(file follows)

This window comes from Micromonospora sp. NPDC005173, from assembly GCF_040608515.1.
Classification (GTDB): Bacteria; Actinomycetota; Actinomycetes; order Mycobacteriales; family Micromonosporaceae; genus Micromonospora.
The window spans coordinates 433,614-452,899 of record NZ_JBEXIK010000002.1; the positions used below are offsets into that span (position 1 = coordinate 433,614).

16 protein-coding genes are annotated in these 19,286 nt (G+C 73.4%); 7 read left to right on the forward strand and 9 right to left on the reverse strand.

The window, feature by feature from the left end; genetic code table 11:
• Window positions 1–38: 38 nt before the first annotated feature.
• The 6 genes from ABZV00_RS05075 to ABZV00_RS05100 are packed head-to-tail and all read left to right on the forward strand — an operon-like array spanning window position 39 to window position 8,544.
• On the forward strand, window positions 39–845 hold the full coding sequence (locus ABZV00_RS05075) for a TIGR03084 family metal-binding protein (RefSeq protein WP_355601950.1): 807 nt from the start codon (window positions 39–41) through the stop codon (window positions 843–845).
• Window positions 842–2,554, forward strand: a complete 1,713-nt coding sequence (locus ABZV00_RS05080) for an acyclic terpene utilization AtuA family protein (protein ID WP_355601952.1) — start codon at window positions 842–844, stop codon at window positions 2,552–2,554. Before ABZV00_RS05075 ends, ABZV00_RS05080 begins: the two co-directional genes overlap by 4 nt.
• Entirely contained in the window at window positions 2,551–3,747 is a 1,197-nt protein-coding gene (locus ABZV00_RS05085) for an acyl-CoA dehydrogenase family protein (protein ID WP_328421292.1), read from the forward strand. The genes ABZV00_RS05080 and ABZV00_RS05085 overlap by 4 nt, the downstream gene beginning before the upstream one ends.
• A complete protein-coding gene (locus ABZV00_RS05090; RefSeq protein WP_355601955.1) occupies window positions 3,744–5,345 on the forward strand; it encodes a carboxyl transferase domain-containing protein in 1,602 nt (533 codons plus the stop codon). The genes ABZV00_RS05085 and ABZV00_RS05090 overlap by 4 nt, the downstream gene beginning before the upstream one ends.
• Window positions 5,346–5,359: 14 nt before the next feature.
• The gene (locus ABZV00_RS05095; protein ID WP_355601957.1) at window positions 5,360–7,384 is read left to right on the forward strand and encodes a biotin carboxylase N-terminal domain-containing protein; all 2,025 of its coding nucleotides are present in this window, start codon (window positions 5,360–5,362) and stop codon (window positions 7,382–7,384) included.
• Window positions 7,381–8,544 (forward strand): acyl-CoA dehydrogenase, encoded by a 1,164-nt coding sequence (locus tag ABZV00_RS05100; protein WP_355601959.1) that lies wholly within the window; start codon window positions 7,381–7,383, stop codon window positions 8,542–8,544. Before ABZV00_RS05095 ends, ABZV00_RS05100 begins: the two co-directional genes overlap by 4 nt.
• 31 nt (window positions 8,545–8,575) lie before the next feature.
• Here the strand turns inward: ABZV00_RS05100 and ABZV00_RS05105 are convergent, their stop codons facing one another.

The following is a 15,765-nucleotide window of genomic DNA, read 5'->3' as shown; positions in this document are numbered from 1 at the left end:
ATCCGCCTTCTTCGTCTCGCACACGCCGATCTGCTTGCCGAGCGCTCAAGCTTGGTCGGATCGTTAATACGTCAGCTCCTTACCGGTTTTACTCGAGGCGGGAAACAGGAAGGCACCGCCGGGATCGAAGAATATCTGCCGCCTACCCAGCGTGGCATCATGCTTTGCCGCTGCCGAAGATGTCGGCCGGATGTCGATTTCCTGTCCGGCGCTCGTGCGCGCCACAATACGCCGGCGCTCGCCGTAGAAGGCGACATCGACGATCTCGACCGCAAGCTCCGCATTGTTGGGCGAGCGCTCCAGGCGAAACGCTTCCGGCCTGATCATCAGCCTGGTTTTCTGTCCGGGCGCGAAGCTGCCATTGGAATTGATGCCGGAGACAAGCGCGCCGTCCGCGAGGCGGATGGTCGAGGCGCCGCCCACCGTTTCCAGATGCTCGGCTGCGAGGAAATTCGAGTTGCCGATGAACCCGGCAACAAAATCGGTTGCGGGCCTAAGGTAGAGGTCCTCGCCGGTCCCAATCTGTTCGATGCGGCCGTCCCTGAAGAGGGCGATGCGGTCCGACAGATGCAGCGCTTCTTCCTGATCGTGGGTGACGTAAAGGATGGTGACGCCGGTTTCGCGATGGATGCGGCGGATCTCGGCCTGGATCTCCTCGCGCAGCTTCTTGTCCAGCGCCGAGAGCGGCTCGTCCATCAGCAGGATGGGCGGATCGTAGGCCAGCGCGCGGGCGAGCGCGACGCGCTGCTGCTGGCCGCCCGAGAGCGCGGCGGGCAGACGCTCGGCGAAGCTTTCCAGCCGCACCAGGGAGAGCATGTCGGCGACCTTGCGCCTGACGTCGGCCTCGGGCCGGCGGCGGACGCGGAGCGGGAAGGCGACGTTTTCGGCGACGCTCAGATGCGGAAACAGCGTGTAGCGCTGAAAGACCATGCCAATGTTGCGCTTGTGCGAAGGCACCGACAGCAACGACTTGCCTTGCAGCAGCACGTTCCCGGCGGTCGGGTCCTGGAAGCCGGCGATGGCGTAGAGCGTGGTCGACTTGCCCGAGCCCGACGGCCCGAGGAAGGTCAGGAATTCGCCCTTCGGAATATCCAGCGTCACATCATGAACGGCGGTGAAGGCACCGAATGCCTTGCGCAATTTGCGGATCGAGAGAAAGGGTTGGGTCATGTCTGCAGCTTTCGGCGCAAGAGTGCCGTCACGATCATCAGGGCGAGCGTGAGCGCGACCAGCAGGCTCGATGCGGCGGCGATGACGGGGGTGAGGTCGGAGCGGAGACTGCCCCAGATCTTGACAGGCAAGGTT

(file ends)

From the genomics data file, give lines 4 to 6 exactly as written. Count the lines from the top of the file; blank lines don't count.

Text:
16 protein-coding genes are annotated in these 19,286 nt (G+C 73.4%); 7 read left to right on the forward strand and 9 right to left on the reverse strand.

The window, feature by feature from the left end; genetic code table 11:
• Window positions 1–38: 38 nt before the first annotated feature.